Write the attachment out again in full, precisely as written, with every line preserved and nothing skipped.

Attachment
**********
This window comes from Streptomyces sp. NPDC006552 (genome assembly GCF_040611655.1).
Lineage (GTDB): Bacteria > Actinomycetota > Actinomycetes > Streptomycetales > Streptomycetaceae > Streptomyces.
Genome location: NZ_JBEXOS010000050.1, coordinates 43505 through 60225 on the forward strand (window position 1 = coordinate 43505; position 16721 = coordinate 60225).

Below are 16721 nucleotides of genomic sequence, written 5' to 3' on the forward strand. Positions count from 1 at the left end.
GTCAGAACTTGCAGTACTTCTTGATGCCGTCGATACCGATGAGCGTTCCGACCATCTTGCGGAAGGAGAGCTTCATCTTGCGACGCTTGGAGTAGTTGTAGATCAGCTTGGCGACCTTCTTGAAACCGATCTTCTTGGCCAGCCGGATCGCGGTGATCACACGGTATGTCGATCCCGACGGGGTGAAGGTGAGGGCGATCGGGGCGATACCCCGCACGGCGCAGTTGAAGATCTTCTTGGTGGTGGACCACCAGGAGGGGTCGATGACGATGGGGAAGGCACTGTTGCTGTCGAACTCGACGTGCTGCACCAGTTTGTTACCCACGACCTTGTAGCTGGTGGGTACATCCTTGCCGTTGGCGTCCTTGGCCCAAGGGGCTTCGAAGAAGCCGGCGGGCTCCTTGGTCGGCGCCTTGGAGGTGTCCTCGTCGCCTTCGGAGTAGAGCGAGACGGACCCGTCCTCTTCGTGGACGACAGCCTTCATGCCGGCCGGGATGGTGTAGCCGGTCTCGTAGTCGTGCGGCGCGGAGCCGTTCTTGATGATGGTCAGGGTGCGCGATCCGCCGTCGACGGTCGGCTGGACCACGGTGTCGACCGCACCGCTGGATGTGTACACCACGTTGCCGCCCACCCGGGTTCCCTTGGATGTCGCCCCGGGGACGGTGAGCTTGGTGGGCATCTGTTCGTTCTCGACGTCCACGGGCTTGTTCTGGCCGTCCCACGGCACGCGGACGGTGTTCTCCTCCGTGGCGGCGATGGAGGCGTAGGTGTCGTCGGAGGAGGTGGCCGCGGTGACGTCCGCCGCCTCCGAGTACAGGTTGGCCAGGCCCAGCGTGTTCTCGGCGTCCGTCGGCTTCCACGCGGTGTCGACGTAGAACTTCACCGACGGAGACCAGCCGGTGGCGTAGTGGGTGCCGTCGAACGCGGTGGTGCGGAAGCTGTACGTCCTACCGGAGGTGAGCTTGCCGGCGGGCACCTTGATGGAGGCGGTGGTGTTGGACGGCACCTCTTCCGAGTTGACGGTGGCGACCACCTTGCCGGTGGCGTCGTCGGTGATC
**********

This window comes from Streptomyces sp. NPDC006552 (genome assembly GCF_040611655.1).
Lineage (GTDB): Bacteria > Actinomycetota > Actinomycetes > Streptomycetales > Streptomycetaceae > Streptomyces.
Genome location: NZ_JBEXOS010000050.1, coordinates 43505 through 60225 on the forward strand (window position 1 = coordinate 43505; position 16721 = coordinate 60225).

Below are 16721 nucleotides of genomic sequence, written 5' to 3' on the forward strand. Positions count from 1 at the left end.
GTCAGAACTTGCAGTACTTCTTGATGCCGTCGATACCGATGAGCGTTCCGACCATCTTGCGGAAGGAGAGCTTCATCTTGCGACGCTTGGAGTAGTTGTAGATCAGCTTGGCGACCTTCTTGAAACCGATCTTCTTGGCCAGCCGGATCGCGGTGATCACACGGTATGTCGATCCCGACGGGGTGAAGGTGAGGGCGATCGGGGCGATACCCCGCACGGCGCAGTTGAAGATCTTCTTGGTGGTGGACCACCAGGAGGGGTCGATGACGATGGGGAAGGCACTGTTGCTGTCGAACTCGACGTGCTGCACCAGTTTGTTACCCACGACCTTGTAGCTGGTGGGTACATCCTTGCCGTTGGCGTCCTTGGCCCAAGGGGCTTCGAAGAAGCCGGCGGGCTCCTTGGTCGGCGCCTTGGAGGTGTCCTCGTCGCCTTCGGAGTAGAGCGAGACGGACCCGTCCTCTTCGTGGACGACAGCCTTCATGCCGGCCGGGATGGTGTAGCCGGTCTCGTAGTCGTGCGGCGCGGAGCCGTTCTTGATGATGGTCAGGGTGCGCGATCCGCCGTCGACGGTCGGCTGGACCACGGTGTCGACCGCACCGCTGGATGTGTACACCACGTTGCCGCCCACCCGGGTTCCCTTGGATGTCGCCCCGGGGACGGTGAGCTTGGTGGGCATCTGTTCGTTCTCGACGTCCACGGGCTTGTTCTGGCCGTCCCACGGCACGCGGACGGTGTTCTCCTCCGTGGCGGCGATGGAGGCGTAGGTGTCGTCGGAGGAGGTGGCCGCGGTGACGTCCGCCGCCTCCGAGTACAGGTTGGCCAGGCCCAGCGTGTTCTCGGCGTCCGTCGGCTTCCACGCGGTGTCGACGTAGAACTTCACCGACGGAGACCAGCCGGTGGCGTAGTGGGTGCCGTCGAACGCGGTGGTGCGGAAGCTGTACGTCCTACCGGAGGTGAGCTTGCCGGCGGGCACCTTGATGGAGGCGGTGGTGTTGGACGGCACCTCTTCCGAGTTGACGGTGGCGACCACCTTGCCGGTGGCGTCGTCGGTGATC